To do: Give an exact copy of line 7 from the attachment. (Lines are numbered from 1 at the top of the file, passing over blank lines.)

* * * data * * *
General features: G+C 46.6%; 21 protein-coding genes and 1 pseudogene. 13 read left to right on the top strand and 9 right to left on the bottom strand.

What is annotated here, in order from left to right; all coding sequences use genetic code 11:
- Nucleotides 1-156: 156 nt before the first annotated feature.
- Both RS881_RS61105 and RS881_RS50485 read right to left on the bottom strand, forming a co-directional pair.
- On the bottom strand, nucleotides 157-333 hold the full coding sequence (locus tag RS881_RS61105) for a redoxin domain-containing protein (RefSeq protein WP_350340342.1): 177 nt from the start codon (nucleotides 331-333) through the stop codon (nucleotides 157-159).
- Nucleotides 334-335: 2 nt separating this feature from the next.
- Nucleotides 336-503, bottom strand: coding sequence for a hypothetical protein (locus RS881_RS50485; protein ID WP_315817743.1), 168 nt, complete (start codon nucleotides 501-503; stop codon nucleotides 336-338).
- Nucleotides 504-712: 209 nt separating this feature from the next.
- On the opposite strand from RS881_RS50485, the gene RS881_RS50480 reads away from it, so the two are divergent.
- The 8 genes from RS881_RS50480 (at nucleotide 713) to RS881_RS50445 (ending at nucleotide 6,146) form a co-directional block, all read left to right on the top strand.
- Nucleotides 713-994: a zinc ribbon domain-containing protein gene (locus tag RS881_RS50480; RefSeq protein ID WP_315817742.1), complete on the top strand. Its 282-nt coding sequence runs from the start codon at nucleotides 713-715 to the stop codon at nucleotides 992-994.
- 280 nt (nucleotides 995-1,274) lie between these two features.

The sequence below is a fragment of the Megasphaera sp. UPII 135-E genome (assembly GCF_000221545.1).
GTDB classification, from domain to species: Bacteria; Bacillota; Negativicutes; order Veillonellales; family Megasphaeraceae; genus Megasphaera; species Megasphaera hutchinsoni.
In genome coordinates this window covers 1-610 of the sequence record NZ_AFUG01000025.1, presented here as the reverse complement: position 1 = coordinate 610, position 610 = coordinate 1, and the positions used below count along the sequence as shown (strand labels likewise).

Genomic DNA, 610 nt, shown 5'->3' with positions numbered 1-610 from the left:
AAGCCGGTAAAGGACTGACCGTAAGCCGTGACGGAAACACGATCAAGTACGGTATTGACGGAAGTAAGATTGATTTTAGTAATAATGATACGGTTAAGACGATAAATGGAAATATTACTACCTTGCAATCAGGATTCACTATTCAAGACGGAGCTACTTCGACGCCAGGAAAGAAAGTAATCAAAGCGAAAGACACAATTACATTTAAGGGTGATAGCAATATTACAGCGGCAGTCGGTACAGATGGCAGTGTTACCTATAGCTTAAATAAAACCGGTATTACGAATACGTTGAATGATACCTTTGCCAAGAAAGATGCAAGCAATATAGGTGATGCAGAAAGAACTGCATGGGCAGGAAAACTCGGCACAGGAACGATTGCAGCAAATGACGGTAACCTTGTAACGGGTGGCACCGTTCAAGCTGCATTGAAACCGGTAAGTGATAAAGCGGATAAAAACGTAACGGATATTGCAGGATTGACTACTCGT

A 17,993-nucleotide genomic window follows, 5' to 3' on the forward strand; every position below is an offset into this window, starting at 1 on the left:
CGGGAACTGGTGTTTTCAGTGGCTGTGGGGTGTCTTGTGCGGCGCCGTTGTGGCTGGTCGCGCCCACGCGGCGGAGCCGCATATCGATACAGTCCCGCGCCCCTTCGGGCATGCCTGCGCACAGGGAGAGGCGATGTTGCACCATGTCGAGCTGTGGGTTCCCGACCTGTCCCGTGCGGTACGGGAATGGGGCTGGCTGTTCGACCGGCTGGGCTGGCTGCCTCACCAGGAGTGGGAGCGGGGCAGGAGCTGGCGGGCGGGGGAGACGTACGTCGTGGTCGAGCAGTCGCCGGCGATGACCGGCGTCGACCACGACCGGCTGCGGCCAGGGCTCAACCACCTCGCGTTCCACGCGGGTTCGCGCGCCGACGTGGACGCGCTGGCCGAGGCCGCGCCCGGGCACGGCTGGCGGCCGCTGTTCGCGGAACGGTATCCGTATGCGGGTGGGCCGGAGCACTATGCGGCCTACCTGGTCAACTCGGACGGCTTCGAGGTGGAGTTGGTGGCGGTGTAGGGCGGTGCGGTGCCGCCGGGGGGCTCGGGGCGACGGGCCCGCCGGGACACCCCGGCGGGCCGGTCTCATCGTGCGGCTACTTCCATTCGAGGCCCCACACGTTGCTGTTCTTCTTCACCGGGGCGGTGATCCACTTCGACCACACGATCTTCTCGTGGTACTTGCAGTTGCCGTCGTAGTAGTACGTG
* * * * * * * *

- Nucleotides 336-503, bottom strand: coding sequence for a hypothetical protein (locus RS881_RS50485; protein ID WP_315817743.1), 168 nt, complete (start codon nucleotides 501-503; stop codon nucleotides 336-338).